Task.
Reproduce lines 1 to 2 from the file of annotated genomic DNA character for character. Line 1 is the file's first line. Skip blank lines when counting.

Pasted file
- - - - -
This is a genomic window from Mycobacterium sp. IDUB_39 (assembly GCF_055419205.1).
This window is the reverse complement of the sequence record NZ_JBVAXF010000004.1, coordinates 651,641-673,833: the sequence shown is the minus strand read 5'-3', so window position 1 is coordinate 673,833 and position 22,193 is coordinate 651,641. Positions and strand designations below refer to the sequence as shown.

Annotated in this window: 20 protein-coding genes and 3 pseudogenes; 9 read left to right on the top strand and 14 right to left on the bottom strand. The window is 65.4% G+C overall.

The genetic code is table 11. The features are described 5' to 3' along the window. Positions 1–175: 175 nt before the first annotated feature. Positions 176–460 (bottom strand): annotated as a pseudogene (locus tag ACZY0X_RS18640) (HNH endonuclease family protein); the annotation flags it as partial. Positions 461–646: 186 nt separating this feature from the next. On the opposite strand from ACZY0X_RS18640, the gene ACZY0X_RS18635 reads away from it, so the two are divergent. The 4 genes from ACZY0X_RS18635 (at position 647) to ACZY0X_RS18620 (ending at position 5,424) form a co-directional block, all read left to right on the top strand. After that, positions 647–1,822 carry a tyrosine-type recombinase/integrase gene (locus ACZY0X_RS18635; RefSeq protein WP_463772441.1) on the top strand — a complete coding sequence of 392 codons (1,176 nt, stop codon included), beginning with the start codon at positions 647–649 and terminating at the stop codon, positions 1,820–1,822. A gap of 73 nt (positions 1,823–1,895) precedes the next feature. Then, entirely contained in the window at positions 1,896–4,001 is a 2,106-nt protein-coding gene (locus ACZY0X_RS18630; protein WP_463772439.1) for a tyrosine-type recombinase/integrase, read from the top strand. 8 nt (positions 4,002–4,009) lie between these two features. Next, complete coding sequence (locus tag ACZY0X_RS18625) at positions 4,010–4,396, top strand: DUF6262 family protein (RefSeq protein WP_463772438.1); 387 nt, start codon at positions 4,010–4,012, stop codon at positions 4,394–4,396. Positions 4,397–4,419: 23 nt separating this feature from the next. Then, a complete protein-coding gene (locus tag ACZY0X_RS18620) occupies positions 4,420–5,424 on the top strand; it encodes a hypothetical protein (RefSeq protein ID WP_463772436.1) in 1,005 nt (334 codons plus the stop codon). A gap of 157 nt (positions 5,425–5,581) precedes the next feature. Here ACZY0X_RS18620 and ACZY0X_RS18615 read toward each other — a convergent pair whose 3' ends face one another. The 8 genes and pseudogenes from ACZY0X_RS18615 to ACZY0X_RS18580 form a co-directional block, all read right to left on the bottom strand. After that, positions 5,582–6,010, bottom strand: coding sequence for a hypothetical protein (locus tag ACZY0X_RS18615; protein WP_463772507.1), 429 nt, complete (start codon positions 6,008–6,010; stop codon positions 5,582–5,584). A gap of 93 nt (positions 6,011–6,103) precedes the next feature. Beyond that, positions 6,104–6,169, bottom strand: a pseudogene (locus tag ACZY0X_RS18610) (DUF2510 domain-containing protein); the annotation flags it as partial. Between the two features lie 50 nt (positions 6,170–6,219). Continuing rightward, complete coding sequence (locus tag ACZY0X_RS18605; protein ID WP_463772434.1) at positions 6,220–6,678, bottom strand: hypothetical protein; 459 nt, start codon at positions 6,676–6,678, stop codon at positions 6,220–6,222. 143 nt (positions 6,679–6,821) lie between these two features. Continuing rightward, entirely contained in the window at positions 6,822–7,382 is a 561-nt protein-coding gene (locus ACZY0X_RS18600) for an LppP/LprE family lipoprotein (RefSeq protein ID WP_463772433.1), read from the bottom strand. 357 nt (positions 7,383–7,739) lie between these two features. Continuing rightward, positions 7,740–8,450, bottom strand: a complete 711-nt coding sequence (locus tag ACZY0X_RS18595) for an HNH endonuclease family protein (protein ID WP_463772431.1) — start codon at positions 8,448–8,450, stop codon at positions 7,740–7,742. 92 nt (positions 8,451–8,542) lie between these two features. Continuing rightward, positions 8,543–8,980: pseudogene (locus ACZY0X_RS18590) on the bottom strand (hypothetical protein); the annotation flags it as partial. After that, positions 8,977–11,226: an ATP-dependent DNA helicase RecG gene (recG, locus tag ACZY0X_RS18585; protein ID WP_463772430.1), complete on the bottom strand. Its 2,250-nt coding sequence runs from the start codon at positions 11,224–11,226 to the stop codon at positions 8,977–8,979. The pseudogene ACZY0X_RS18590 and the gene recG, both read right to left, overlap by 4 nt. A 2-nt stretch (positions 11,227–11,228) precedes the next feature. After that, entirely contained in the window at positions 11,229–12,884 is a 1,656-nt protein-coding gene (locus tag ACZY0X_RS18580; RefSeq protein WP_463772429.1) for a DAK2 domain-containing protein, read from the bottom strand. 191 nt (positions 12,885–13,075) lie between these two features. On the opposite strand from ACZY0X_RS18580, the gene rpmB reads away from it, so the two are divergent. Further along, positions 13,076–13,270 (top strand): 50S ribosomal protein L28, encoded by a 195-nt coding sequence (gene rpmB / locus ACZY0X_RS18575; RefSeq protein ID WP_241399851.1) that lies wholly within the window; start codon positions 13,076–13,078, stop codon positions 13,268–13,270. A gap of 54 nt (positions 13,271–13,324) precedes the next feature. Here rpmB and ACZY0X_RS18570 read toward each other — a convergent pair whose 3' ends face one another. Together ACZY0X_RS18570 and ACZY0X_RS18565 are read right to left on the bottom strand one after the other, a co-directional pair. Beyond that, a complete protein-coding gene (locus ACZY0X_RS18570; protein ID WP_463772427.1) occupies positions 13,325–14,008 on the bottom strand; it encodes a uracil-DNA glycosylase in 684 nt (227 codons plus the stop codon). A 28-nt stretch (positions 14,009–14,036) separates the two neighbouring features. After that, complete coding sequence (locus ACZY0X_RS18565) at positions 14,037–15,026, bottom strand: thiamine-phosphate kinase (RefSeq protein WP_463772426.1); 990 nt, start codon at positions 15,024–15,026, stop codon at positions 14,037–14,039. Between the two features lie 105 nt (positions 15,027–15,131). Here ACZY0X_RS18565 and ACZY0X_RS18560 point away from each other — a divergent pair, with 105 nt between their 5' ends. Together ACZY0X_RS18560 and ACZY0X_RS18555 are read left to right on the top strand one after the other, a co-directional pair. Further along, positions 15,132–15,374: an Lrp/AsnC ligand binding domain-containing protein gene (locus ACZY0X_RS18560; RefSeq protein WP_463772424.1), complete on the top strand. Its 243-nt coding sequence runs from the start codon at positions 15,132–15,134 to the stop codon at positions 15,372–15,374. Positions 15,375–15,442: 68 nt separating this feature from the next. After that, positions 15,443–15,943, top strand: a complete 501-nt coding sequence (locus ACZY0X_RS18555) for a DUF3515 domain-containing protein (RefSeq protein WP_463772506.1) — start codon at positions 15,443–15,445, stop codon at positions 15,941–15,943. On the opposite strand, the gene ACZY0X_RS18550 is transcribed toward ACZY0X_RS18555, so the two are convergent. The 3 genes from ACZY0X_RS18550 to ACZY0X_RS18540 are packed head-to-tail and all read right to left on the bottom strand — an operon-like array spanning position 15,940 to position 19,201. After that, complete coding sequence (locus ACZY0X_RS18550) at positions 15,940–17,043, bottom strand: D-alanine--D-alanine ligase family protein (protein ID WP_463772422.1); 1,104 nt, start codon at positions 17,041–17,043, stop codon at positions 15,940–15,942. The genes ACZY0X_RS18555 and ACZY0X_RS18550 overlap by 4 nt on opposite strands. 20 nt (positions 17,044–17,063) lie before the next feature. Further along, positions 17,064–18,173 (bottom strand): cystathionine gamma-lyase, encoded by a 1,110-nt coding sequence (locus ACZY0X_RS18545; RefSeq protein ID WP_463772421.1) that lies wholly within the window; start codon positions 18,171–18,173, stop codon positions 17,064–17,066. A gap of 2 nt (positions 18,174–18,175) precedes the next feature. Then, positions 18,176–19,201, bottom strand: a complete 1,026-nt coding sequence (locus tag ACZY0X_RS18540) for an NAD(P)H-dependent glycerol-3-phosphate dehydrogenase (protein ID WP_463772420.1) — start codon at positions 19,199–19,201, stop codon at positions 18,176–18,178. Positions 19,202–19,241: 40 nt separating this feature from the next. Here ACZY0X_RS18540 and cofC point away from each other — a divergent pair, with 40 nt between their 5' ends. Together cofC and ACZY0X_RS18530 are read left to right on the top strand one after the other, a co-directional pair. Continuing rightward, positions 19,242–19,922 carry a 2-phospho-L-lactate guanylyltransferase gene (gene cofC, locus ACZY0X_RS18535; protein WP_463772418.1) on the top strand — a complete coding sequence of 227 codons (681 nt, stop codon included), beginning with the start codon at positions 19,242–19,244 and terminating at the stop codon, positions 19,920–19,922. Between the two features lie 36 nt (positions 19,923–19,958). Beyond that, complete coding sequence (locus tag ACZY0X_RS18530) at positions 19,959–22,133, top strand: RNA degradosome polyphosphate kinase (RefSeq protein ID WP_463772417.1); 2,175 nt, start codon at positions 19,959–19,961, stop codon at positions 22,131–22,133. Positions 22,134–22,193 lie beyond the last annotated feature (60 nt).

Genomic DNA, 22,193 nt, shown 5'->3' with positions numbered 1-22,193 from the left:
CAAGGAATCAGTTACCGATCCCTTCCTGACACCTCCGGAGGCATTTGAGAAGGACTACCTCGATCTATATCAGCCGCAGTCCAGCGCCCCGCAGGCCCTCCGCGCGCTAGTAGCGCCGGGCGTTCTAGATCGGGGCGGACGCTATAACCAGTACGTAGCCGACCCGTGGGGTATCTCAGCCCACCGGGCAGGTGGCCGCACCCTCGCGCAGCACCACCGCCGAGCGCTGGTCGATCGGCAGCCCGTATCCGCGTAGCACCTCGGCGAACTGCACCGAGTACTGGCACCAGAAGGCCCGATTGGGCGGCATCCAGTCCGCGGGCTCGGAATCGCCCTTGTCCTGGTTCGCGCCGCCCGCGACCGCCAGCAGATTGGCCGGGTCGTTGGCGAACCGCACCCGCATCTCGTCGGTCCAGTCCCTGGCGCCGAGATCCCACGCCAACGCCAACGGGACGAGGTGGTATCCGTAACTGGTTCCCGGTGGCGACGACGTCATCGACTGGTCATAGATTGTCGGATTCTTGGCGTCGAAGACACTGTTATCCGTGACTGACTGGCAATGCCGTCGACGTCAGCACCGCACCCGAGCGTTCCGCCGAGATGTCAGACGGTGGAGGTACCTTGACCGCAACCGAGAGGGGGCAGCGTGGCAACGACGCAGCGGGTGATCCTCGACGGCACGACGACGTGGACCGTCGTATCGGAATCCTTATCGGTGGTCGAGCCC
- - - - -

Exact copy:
This is a genomic window from Mycobacterium sp. IDUB_39 (assembly GCF_055419205.1).
This window is the reverse complement of the sequence record NZ_JBVAXF010000004.1, coordinates 651,641-673,833: the sequence shown is the minus strand read 5'-3', so window position 1 is coordinate 673,833 and position 22,193 is coordinate 651,641. Positions and strand designations below refer to the sequence as shown.